New Report Shows Growing Economic Impact Of Arts In New Hanover County

By Jenny Callison, posted Oct 31, 2023
Arts Council director Rhonda Bellamy shares highlights of a new arts economic impact study at the Wilson Center Monday. (Photo by Jenny Callison)
The arts economies of North Carolina, including that of New Hanover County, are outpacing that of the nation as a whole.

That’s from the just-released Americans for the Arts study that surveyed 373 diverse communities and regions across the United States and Puerto Rico about spending related to music, the performing arts and the visual arts. 
Findings from Arts & Economic Prosperity 6: The Economic and Social Impact Study of Nonprofit Arts and Culture Organizations and Their Audiences in New Hanover County were announced Monday by Rhonda Bellamy, director of the Arts Council of Wilmington and New Hanover County, and Jeff Bell, executive director of the North Carolina Arts Council. Bellamy pointed out that the study, referred to as AEP6, surveyed only nonprofit arts organizations – so no for-profit galleries or theaters were included – and the price of event tickets was not counted toward measuring economic impact. The data are from the 2022 calendar year.
More than 1.2 million people attended arts events in New Hanover County that year, and nearly 39% of them came from outside the county; some even from out of state, Bellamy said. Their total event-related expenditures – again, excluding the price of their event ticket – totaled more than $56.3 million. In fact, audience members at nonprofit arts and cultural events spent an average of nearly $45 per event on food and drink, retail purchases, lodging, local transportation, child care and other items, the study shows.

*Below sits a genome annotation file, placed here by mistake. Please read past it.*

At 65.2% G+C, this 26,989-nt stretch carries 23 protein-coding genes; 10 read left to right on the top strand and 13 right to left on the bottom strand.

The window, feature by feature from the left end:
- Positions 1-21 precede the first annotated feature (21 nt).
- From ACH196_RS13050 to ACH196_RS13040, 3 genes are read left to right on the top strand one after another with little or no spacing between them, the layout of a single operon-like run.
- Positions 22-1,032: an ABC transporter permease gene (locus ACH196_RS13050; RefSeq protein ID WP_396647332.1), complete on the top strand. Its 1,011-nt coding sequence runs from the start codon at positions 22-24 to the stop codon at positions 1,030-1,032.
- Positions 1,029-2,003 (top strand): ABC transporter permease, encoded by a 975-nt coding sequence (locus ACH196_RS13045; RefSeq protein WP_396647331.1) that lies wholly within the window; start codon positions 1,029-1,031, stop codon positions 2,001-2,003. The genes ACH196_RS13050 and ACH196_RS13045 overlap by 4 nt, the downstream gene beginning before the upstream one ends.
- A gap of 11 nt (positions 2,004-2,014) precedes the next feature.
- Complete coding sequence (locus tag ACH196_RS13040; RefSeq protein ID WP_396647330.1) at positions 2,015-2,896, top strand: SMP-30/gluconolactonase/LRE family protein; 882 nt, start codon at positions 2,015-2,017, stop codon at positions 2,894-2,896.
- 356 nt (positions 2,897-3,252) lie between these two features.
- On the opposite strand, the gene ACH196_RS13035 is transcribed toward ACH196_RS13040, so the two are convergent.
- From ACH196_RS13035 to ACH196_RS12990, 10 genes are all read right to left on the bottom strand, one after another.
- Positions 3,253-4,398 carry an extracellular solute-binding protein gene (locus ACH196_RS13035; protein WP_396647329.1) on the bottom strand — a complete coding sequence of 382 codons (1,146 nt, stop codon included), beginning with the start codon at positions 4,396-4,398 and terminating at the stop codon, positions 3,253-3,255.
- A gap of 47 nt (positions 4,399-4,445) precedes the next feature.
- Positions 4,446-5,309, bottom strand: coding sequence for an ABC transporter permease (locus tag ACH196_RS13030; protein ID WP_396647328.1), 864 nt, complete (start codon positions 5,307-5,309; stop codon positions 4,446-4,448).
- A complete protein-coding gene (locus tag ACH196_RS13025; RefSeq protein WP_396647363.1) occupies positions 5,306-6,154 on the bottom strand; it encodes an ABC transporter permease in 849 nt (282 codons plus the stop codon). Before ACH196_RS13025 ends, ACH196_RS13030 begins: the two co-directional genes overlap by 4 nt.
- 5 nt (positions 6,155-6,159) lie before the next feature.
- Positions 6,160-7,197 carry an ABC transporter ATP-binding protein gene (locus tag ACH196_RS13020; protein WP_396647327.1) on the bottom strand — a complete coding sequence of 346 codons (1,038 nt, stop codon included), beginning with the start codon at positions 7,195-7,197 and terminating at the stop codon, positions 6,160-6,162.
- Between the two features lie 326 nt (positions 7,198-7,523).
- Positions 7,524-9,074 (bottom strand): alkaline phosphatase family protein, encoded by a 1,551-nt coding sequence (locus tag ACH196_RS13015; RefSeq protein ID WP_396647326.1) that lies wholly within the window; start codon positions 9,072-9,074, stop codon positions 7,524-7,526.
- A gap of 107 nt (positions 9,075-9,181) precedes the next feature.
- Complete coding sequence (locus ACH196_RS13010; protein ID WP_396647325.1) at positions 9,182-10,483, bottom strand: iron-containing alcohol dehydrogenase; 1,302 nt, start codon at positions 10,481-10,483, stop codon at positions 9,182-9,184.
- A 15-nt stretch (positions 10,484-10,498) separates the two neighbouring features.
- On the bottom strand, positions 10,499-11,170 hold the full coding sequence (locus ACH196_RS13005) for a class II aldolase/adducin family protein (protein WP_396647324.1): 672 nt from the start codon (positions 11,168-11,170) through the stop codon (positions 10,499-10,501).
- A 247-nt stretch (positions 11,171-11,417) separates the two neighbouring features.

Those expenditures, plus the nearly $19.3 million spent by presenting organizations to stage the events, add up to almost $75.6 million, which supported 1,285 jobs with a combined local payroll of more than $40.2 million.
Local, state and federal tax coffers benefited from New Hanover’s 2022 arts expenditures: local tax revenue was nearly $1.4 million; North Carolina realized just over $2 million in tax revenue; the federal government added more than $8 million as a result of arts and cultural activity in the county.
Surveying the statewide picture, Bell said that the arts’ economic impact in North Carolina was $2.23 billion, up 5% from 2015, when the last AEP6 study was done. Of that amount, $1.05 billion was spent by the presenting organizations, creating 38,000 full-time jobs.
“Several of the years [since 2015] were a challenge,” he said, noting that increased spending by audiences and organizations happened despite the significant damper on in-person events imposed by the COVID pandemic.
“North Carolina was a bright spot,” Bell said. “In the nation overall, there was a 7% decline in the arts’ economic impact. Many other regions are struggling.”